It's difficult.

But much of God's Kingdom is not yet evident in our world. The way the world seems to work is still a fading shadow of the world as it was - not an accurate representation of the world as it is becoming.

One of Israel's most egregiousness sins was to ask for self-governance, for putting faith in a King to make things right. It was the repeat of Babel - the idea that we can build something to equal God.

In the end, God knows our tendencies; God made them. And so God provided us a King and a Kingdom - one that would fulfill all our wishes and desires - a King to make things right.

But this King didn't reign the way we wanted. We killed him.

But that didn't end the Kingdom. The King didn't stay dead. The world is different. The Kingdom is here, the Kingdom is coming. The Kingdom comes through the Church, the physical embodiment of that King who reigns in humility, wields power by refusing it, and commands without asking anything, but living selfless love.

Our system doesn't look like that Kingdom. It never can. Our system, no matter how perfect - no matter how aligned with the way I or you or she thinks the world should be - will not satisfy.

Let me be the first to say my candidate will not make things better. Yours won't either. That doesn't mean we can't vote for them - by no means. We just can't put faith in them.

For me, that means not voting. I don't have the discipline to vote for someone and not believe in them.

I'm voting for Jesus. I'm voting every day.

Tuesday, October 30, 2012

Follow the Rules

While watching old home movies of my wife's family I witnessed an early religious lesson. When asked what we should do because Jesus loves us, this five year old answered, "obey him." In thinking about it, obeying was the first religious lesson I can recall as well. It might not be universal, but it's certainly common that our earliest lesson for our kids about God is "follow the rules."

Something about that seems off to me.

Of course obedience is a great lesson for kids - we want them to obey us and other appropriate authority figures, so obeying God fits right in. But is that the kind of relationship we want our kids to have with God? Is that how we want to introduce them?

It might make no difference in the long run. I'm no expert on how adolescent development works (I took sociology in college to get out of those classes). There might be no lasting effect. However, as an adult, the admonition to obey implies something unnatural about the obedience. You may want to do other things, but you need to do something different because God says so.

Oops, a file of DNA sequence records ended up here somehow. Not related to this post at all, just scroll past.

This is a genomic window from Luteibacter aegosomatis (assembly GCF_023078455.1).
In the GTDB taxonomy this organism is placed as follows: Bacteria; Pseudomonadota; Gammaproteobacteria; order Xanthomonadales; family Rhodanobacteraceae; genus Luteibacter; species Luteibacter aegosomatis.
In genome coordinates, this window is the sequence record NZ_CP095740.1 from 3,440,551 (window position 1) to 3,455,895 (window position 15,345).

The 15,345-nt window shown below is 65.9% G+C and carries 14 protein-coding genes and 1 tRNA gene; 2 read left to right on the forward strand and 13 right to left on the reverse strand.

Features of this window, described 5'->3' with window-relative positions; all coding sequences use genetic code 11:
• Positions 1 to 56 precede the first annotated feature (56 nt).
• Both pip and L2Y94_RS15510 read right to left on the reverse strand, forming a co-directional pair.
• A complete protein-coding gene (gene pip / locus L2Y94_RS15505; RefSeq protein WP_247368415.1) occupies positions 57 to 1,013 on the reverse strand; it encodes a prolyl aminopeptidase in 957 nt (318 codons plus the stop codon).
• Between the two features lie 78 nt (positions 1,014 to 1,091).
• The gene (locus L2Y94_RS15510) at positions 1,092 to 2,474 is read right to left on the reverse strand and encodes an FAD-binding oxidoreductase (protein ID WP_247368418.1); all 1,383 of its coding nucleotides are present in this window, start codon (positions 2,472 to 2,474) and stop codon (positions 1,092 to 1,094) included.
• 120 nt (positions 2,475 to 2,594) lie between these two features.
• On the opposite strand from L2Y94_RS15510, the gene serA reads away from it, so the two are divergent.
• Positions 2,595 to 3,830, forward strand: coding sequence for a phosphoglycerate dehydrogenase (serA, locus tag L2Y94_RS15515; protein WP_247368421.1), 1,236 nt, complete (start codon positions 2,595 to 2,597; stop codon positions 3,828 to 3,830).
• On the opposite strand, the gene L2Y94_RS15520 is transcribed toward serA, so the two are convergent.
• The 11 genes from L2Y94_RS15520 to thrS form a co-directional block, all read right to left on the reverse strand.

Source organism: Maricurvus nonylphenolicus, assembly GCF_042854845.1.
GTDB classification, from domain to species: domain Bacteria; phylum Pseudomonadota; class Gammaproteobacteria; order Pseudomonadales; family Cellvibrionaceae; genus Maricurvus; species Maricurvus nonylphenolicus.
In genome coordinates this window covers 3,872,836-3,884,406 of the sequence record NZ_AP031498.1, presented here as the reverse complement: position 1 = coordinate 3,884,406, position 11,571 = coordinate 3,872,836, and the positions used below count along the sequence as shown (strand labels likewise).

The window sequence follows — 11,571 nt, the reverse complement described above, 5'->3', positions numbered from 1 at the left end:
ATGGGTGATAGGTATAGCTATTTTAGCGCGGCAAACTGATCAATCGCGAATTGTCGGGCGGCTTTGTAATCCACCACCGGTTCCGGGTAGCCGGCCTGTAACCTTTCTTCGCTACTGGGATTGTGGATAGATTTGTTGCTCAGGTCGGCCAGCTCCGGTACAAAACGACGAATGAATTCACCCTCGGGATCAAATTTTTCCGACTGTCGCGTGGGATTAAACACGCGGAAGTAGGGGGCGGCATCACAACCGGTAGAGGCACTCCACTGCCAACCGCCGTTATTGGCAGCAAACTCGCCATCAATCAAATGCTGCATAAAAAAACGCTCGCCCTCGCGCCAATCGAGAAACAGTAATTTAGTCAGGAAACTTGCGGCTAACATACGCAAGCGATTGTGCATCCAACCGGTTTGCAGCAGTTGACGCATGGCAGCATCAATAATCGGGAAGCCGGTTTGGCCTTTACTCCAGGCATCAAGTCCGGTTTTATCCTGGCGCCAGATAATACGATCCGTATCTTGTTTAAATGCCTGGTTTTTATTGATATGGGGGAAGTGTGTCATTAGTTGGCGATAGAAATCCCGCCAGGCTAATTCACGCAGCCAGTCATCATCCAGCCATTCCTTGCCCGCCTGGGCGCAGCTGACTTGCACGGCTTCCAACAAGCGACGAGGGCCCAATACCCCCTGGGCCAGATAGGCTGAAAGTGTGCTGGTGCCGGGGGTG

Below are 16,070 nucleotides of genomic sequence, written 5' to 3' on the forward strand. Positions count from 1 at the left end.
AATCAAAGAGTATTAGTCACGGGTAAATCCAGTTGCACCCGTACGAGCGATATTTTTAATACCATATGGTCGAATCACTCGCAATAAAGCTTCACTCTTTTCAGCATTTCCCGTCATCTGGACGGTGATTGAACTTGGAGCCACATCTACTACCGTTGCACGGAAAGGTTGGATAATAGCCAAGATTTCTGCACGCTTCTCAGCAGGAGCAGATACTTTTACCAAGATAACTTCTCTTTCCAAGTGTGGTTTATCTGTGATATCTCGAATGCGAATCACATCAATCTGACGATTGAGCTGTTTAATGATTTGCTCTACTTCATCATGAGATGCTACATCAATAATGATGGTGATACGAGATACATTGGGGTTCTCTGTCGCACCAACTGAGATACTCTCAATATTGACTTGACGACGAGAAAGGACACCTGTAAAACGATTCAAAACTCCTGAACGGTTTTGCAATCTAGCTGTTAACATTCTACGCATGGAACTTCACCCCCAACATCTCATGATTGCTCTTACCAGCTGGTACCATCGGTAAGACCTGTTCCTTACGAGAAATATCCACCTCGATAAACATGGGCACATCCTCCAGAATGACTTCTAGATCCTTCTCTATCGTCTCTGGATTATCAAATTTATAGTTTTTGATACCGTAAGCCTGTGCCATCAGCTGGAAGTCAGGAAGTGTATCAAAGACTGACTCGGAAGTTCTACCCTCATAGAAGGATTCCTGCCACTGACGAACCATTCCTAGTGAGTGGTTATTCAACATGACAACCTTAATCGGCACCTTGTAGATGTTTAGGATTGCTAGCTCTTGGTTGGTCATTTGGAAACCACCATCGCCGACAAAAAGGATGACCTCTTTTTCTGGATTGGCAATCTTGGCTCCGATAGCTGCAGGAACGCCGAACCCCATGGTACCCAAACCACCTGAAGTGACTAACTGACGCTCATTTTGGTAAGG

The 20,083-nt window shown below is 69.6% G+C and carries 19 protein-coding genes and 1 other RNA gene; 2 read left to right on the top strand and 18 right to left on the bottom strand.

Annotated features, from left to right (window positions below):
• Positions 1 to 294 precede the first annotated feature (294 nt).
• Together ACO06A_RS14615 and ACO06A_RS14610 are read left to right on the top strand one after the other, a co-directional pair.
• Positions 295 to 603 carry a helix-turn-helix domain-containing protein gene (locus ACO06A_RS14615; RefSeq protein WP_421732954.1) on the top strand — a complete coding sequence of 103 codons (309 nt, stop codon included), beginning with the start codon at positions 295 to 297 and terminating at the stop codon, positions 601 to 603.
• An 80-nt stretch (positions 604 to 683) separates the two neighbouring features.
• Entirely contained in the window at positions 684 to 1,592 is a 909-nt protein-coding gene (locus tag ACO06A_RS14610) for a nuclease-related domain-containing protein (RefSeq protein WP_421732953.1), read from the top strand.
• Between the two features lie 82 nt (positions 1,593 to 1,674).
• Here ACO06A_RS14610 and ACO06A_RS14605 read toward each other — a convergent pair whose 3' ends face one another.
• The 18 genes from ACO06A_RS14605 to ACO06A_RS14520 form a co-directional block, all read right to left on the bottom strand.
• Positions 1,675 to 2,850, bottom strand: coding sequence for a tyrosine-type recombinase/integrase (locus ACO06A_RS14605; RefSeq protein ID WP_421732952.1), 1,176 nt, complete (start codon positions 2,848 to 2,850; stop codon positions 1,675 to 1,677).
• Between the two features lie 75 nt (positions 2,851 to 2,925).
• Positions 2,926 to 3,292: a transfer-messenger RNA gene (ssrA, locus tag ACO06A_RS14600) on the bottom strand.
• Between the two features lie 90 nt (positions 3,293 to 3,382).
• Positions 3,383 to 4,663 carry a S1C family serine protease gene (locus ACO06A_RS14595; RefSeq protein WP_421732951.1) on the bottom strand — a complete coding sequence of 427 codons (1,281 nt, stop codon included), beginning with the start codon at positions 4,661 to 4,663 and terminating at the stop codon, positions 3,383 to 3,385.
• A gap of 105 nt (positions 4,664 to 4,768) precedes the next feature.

While technically correct, I think it misses out on the beauty and depth of God's relationship to creation. I'm sure I'm over-thinking this, but isn't "obey God" the first step down the road of a vengeful God, just waiting on you to slip up so he can hit you with the lightning bolt?

We might even have to back up a bit, there. How do we know God loves us? Well, Jesus came to earth, lived, died, and was raised again. Great! Why? So you can obey God. Really? God went through all that so I can follow a set of rules? Doesn't sound too much like love to me - certainly not something to be thankful for.

I was reading this book someone gave me the other day. It's on Celtic prayer and spirituality. I was excited about it; I love that sort of thing. The introduction went something like this: "I've spent 20 years studying Celtic prayer and I've broken them all down into seven types - through the course of this book I'll examine each type, explain its scriptural and theological significance and teach you how to implement these valuable resources into your life."

I put it down quickly.

I love Celtic spirituality because it's rooted in a Christianity before institutionalism, before Constantine, before Christendom. Celtic spirituality is rooted in creation itself, in the beauty and mystery of life. In the Celtic tradition, faith in Christ is something you put on like a robe, not something you input like lines of code.